get that money

The Sweet Satisfaction of a Childhood Hustle

Photo-Illustration: by Stevie Remsberg; Photo Getty

Get That Money is an exploration of the many ways we think about our finances — what we earn, what we have, and what we want.

Real-estate mogul Barbara Corcoran earned her first dollar by selling rocks in her yard as a kid. At age 6, Beyoncé was sweeping up hair and performing songs at her mom’s salon. For plenty of successful women, business instincts started when they were young. Even if you weren’t raking in cash by second grade, it’s never too late to learn from those who did. Here, seven successful entrepreneurs share their earliest hustles, and lessons they learned on the job.

“I used to play a game with my little brother called ‘Let’s trade money.’ I would give him all my coins for all his paper money. We did it for a long time before he finally caught on. My first real job ended up being a credit derivatives trader, and my brother is an investor now — I like to think I gave him an early start.” —Victoria Tsai, founder of Tatcha skin care

“When we were kids, my best friend and I started a driveway snow-shoveling business and put fliers in all the neighborhood mailboxes in Michigan. We charged $10 per driveway (a deal!) and made a killing because we were super tiny but fast. We were psyched whenever it snowed and figured out where all the older ladies lived because they tipped us with baked goods. It taught me to make a plan and just go for it, even when it’s scary outside and you don’t feel like going anywhere.” Joanna Goddard, owner of Cup of Jo

“In first grade, I created a ‘hand-raiser’ apparatus so you didn’t have to raise your hand all the time in class. It was a lever connected to a flag that would flip up when you pushed a button to get the teacher’s attention — the lazy man’s hand-raiser. I’d like to think I’ve been solving all my problems just as efficiently since then.” Sylvana Ward Durrett, CEO and co-founder of Maisonette

“When I was a kid, one of my chores was to pick fruits and vegetables from our neighbor’s garden. We got to keep some of the produce, and my granny would cook with it. When I was 8, I made a cookbook out of stapled pieces of paper and Polaroid images of her food. I put a picture of myself on the cover — even though they were really my granny’s recipes — and made photocopies, which I sold to my neighbors. They never knew the food came from their garden! It was a long time ago, but I learned about resourcefulness and creativity and the confidence to put your name (and face) on a brand that you really believe in.” Latham Thomas, doula and owner of MamaGlow

“In third grade, my friend Lala and I made a killing on ‘toothbrush bracelets,’ which are colorful bangles made out of melted toothbrushes — those basic Oral-B ones worked the best, especially if they had cartoons on them. We’d use pliers to rip out the bristles, dip them into boiling water for a few seconds, place them in a dish towel, and bend them into a cuff shape. Rolling up to recess with giant stacks of toothbrush bracelets on our wrists made us the coolest girls in school (for that week), and everyone wanted one. Seeing this demand and knowing the school fair was that Saturday, Lala and I quickly mobilized. We convinced my mom to take us to the discount store to buy toothbrushes in bulk, and on Friday night we set up an assembly line to make dozens.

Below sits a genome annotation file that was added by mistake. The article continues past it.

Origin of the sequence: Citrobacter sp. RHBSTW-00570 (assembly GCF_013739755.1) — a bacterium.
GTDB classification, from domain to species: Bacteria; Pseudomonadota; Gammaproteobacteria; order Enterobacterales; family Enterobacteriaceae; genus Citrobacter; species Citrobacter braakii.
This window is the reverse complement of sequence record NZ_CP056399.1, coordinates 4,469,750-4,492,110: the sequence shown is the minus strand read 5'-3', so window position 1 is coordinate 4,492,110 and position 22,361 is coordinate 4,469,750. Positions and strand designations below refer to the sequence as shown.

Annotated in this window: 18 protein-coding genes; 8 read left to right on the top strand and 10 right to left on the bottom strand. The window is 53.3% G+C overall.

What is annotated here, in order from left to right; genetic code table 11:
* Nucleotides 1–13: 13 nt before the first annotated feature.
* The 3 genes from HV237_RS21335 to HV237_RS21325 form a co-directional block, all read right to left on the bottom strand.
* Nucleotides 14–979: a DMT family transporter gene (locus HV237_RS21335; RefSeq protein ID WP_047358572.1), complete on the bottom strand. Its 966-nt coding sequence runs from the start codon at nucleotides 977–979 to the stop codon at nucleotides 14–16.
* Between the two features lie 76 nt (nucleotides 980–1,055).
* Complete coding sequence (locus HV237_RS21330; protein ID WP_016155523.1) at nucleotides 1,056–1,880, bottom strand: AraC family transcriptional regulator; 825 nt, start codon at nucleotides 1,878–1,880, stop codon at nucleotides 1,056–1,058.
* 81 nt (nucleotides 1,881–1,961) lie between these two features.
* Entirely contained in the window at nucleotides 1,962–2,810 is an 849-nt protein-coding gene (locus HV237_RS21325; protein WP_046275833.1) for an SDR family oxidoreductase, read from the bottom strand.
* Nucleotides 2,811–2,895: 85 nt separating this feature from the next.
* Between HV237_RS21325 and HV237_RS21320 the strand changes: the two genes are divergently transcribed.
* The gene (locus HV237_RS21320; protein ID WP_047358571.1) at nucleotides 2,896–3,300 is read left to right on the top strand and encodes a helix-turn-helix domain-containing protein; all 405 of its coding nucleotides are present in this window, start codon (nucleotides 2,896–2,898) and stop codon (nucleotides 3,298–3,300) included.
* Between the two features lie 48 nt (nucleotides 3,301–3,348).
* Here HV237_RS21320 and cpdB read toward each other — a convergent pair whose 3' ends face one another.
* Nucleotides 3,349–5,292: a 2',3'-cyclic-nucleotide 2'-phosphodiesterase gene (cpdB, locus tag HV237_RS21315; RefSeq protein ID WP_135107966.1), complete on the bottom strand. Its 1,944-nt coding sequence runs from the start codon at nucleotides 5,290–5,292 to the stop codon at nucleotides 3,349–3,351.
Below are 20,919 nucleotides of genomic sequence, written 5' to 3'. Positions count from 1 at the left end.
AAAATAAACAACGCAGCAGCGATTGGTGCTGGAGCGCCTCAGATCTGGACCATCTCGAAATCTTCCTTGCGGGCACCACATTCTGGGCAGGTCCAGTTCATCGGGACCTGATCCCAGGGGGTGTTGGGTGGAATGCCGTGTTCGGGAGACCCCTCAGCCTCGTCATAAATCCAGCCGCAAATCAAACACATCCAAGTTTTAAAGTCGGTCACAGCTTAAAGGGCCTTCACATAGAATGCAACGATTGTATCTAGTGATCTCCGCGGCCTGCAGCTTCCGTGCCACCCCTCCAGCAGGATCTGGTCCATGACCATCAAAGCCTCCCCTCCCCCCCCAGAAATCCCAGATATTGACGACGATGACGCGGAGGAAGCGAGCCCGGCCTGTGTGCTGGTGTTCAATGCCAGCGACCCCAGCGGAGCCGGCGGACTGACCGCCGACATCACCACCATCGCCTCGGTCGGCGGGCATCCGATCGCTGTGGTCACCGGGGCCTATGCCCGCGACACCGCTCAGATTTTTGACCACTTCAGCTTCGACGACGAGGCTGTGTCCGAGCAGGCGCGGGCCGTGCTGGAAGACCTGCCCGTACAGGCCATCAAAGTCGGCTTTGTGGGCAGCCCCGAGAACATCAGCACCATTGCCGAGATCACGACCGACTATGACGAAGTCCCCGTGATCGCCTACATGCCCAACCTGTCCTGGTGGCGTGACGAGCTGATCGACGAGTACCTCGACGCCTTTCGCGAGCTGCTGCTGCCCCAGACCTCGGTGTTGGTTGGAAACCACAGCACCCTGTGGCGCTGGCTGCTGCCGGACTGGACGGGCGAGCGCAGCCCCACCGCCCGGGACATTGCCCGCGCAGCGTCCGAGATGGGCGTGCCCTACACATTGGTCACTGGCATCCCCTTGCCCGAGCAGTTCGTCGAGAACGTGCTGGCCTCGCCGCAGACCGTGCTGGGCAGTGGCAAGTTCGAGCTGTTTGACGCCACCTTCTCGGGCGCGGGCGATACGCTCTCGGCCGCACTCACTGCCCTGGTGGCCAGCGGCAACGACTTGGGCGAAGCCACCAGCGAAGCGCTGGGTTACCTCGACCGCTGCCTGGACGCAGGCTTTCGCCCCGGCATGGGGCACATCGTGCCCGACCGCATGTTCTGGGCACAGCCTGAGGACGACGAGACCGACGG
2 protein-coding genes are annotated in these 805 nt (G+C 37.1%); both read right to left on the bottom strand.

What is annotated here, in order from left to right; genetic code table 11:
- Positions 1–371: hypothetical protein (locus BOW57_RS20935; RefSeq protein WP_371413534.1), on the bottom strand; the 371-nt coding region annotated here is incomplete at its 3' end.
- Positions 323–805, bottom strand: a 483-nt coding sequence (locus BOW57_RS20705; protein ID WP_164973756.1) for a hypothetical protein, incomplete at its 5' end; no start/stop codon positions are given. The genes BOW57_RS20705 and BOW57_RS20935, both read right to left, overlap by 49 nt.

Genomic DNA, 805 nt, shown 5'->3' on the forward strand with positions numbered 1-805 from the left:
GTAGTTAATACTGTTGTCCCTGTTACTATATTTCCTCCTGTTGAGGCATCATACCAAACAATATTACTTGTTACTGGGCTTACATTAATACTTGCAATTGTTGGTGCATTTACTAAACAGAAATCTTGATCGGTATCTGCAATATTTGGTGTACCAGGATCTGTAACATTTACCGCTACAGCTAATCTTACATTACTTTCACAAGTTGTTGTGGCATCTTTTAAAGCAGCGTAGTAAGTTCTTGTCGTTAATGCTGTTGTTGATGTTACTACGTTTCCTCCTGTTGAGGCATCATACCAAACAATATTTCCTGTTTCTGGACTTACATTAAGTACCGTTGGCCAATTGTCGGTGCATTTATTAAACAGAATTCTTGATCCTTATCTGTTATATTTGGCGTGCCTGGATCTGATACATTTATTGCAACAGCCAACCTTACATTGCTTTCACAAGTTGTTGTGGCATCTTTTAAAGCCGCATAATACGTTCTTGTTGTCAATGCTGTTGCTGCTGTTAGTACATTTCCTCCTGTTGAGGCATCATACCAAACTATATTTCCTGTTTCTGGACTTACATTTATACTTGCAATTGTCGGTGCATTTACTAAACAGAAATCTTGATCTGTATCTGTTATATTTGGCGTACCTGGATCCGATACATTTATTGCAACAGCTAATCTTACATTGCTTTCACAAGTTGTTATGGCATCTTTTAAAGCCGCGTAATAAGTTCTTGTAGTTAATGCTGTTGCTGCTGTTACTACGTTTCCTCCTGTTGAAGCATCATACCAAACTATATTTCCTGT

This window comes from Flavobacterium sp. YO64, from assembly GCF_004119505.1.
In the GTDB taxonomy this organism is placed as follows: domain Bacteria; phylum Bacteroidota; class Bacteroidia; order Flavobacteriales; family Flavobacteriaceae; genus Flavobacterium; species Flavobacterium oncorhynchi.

The next morning we set up our stand at the fair. We put up a banner in Curlz font (which was, in the mid-’90s, very tween chic) and used empty white cake boxes as risers to display our wares and add visual depth. We even brought a pet guinea pig to lure in prospective customers. It was a huge success! I believe we made $96. The whole venture taught me the importance of eye-catching branding, as well as an agile, lightweight supply chain that can react quickly to demand.” —Abigail Cook Stone, founder of Otherland Candles

“My mom got weekly manicures for as long as I can remember and always took me to the salon with her. As a result, I became enamored with everything nails. I got a nail salon set for my birthday that had a whole collection of polishes, tools, lotions, and a dryer, so I set up a nail salon in my basement and would ‘invite’ (a.k.a. coerce) all my mom’s friends to get manis and pedis. I charged money (and we got tips), but we undercut the salons in our town by 50 percent — and customers got double the polish because we’d get it all over their feet. I’m still obsessed with manicures, and in addition to running my current business, I’m on the advisory board of Glosslab in New York.” —Jessica Davidoff, CEO of State Bags

“I flexed my entrepreneurial muscle early on by turning my mother’s health-nuttiness into an organic-food racket at my elementary school (this was before anyone even used the word organic). My mom would buy all the healthy snacks at the grocery store, like carob chips and granola (never the Chips Ahoy like our neighbors had), and bake zucchini muffins and banana bread with no sugar. I didn’t want to eat any of it, but I convinced her that I loved it and asked her to bake me extra. Then I’d sell every last crumb to my friends at school. I told them it was ‘earthy’ and ‘good for the soul,’ and even though we were only kids, my marketing worked. Then I’d take their money and buy myself the crappy snacks that I actually wanted to eat.” —Lisette Sand-Freedman, owner of Shadow, a marketing agency

The Sweet Satisfaction of a Childhood Hustle